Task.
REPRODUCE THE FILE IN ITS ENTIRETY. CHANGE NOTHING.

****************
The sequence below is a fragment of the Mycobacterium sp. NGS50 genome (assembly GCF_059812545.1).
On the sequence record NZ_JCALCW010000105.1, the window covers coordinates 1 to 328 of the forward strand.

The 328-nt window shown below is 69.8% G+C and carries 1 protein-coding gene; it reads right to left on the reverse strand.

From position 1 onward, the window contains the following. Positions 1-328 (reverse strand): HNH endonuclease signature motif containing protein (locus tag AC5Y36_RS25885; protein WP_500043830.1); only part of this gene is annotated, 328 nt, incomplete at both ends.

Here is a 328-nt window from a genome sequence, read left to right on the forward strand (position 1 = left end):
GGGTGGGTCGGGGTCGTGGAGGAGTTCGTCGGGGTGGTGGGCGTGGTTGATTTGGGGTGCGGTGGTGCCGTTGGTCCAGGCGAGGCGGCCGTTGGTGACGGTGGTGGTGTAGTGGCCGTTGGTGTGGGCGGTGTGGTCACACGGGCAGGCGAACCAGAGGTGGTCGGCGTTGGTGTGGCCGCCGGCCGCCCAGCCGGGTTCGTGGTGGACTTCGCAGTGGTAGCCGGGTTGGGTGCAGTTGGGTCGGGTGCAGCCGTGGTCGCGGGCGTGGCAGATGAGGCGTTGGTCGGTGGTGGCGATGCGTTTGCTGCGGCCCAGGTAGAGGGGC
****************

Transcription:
The sequence below is a fragment of the Mycobacterium sp. NGS50 genome (assembly GCF_059812545.1).
On the sequence record NZ_JCALCW010000105.1, the window covers coordinates 1 to 328 of the forward strand.

The 328-nt window shown below is 69.8% G+C and carries 1 protein-coding gene; it reads right to left on the reverse strand.

From position 1 onward, the window contains the following. Positions 1-328 (reverse strand): HNH endonuclease signature motif containing protein (locus tag AC5Y36_RS25885; protein WP_500043830.1); only part of this gene is annotated, 328 nt, incomplete at both ends.

Here is a 328-nt window from a genome sequence, read left to right on the forward strand (position 1 = left end):
GGGTGGGTCGGGGTCGTGGAGGAGTTCGTCGGGGTGGTGGGCGTGGTTGATTTGGGGTGCGGTGGTGCCGTTGGTCCAGGCGAGGCGGCCGTTGGTGACGGTGGTGGTGTAGTGGCCGTTGGTGTGGGCGGTGTGGTCACACGGGCAGGCGAACCAGAGGTGGTCGGCGTTGGTGTGGCCGCCGGCCGCCCAGCCGGGTTCGTGGTGGACTTCGCAGTGGTAGCCGGGTTGGGTGCAGTTGGGTCGGGTGCAGCCGTGGTCGCGGGCGTGGCAGATGAGGCGTTGGTCGGTGGTGGCGATGCGTTTGCTGCGGCCCAGGTAGAGGGGC